Arts & Entertainment, Features

REVIEW: Drake introduces “More Life” but falls behind in innovative content

Drake releases a new album, “More Life,” on Saturday. PHOTO COURTESY OVO SOUND

Rap artist and pop culture staple Drake released his long-awaited project, “More Life,” on Saturday. However, the blend of new songs and classic collaborations was an utter disappointment and shows that Drake is starting to fall behind with his lack of innovation.

With recent successes like “Views” in 2016 and “If You’re Reading This It’s Too Late” in 2015, Drake has moved from club-style hip-hop to soft R&B with rap. Yet, he has been long established as a self-made success in whatever style he chooses.

“More Life” showed promise to be inventive as a playlist-style album featuring some of the industry’s largest names, including Kanye West and 2 Chainz, while introducing some up-and-coming artists such as Giggs and Quavo.

In fact, these new artists are not new at all, but are some of the best from the London grime scene. Drake brings these popular artists to America by incorporating them into songs that are similar to the grime genre.

However, Drake might as well have re-released some of his old albums because “More Life” sounds almost exactly the same, albeit with a few exceptions. Most of the songs in the project have the same baseline and inspiration.

The project starts with a brash and energetic sound as well as an angry lyrics. It then moves to a “Views”-like piano and softer singing. There is more spoken lyrics that provide depth to his songs, however, Drake keeps up with the self-absorbed narcissism in most of the tracks as expected. Yet the sound is generally more energetic rather than somber.

The most surprising part was the sudden flute on the track “Portland (feat. Quavo and Travis Scott).” The flute blindsides the listener and is very out of place with the rest of the album. The repetition of the same melody gets to be quite annoying.

Another jolting moment was the lyric that mentioned Batman in “KMT (feat. Giggs).” It was unexpected, childish and quite frankly didn’t fit the song.

The only lyrics that were personally relatable were the spoken voicemail by his mother Sandi Graham at the end of “Can’t Have Everything.” She pleads with him saying, “Give some thought to this, because I’m confident in you, and I know you can reach your desired destination and accomplish your goals much more quickly without this confrontation I’m hearing in your tone these days.”

However, if anything, Drake knows how to make a hit song. The track, “Fake Love” is on its way up the charts with its hearty melody and clear, repetitive, bossy lyrics about a love that didn’t quite work out. Classic Drake.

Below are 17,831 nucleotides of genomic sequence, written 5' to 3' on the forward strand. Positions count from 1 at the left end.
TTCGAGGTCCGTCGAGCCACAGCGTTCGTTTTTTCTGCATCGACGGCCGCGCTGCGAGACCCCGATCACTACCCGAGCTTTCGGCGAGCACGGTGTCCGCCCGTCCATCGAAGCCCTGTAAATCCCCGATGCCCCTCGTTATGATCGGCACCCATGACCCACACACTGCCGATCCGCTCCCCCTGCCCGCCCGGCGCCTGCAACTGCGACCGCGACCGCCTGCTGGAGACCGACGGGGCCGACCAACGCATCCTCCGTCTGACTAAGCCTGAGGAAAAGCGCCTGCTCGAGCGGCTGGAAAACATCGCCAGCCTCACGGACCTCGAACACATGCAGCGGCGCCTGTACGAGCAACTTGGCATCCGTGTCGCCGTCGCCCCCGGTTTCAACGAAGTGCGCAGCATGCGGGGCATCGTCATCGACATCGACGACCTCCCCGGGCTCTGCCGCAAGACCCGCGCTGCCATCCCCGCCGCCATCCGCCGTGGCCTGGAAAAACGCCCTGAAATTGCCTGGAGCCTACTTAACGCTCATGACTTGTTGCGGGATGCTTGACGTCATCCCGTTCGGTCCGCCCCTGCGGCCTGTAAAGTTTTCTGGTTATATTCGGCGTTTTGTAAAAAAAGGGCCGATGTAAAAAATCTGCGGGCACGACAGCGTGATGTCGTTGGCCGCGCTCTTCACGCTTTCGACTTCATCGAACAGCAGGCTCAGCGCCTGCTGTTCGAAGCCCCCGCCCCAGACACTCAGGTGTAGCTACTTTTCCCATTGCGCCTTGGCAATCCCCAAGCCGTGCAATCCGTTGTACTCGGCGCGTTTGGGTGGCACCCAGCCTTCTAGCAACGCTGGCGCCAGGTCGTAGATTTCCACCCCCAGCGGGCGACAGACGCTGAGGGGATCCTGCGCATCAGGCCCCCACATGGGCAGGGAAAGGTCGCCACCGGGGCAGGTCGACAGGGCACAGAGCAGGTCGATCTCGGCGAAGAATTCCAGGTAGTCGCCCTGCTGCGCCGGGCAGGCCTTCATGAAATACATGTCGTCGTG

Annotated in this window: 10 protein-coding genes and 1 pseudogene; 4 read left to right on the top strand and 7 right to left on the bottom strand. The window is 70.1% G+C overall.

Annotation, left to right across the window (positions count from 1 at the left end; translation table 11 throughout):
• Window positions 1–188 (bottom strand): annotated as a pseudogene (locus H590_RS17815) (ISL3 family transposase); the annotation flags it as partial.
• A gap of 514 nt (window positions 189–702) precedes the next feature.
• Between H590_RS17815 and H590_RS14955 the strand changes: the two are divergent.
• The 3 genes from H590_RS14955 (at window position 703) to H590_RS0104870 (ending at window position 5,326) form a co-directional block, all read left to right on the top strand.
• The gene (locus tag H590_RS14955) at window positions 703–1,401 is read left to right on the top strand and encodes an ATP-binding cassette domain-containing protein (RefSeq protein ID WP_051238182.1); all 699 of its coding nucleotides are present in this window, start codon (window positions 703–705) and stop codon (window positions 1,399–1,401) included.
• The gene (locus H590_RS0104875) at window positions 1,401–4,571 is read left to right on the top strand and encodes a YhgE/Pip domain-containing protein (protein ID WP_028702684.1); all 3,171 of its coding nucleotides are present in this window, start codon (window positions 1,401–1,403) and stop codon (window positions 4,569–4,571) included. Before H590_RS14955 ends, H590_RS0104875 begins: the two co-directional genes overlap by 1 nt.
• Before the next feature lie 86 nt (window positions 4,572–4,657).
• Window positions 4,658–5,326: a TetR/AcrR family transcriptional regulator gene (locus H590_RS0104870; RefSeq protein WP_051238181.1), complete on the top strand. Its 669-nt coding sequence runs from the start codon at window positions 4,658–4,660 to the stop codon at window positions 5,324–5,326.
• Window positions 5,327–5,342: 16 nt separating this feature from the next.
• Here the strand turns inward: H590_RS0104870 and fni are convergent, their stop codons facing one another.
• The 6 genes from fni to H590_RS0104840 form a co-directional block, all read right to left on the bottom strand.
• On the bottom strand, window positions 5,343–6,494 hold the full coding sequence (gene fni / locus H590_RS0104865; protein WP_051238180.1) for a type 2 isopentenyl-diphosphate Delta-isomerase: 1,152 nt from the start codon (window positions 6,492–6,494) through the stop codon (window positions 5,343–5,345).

While “Fake Love” will top the charts, this album is not for mainstream radio. The tracks blend in the beginning and ending seconds, both musically and lyrically, making it hard to choose just one song to feature on a radio station.

“Sacrifices (feat. 2 Chainz and Young Thug)” had a refreshing rhythm, while “Passionfruit” had a restorative backing track. “Passionfruit” is a personal favorite on this album, reminiscent of something to listen to on a summer drive. This project had many hidden jewels, just not in the ways that the previous albums had.

West on “Glow (feat. Kanye West)” brings his usual narcissism that has made him so famous, and it is almost comforting to hear him rapping his familiar style with Drake.

“More Life” also brings back club-like beats and sounds, while still retaining the R&B of recent Drake. Also, the more ruthless and savage Drake comes back through in “More Life,” a persona that we saw in “If You’re Reading This It’s Too Late,” while keeping the chill vibes of “Views.” Thus, further showing that there’s nothing new to see here, and it’s time to move along to something more interesting.

Most of the lyrics and themes in this album are difficult to identify with, but this album would be more impactful to someone who has gone through the relationship struggles Drake describes.

The album ends with a gentle solemnity in “Do Not Disturb,” as Drake wraps up on his experience and life in general. He makes a new commitment to redefine himself and be more independent in order to show up everyone else. Even though this has been a consistent theme for him, Drake promises a “summary” of his journey in 2018.

Overall, the lack of new content was disappointing. Maybe the album will grow on me, but for more familiar sounds, “Views” is the go-to album. “More Life” is background music in day-to-day life, but not something to ponder over.

Whether it was the lack of new content in backing tracks, lyrics, themes or overall sound, “More Life” had too much build-up for what it really delivered: a direct copy of old Drake.

One Comment

  1. Great review!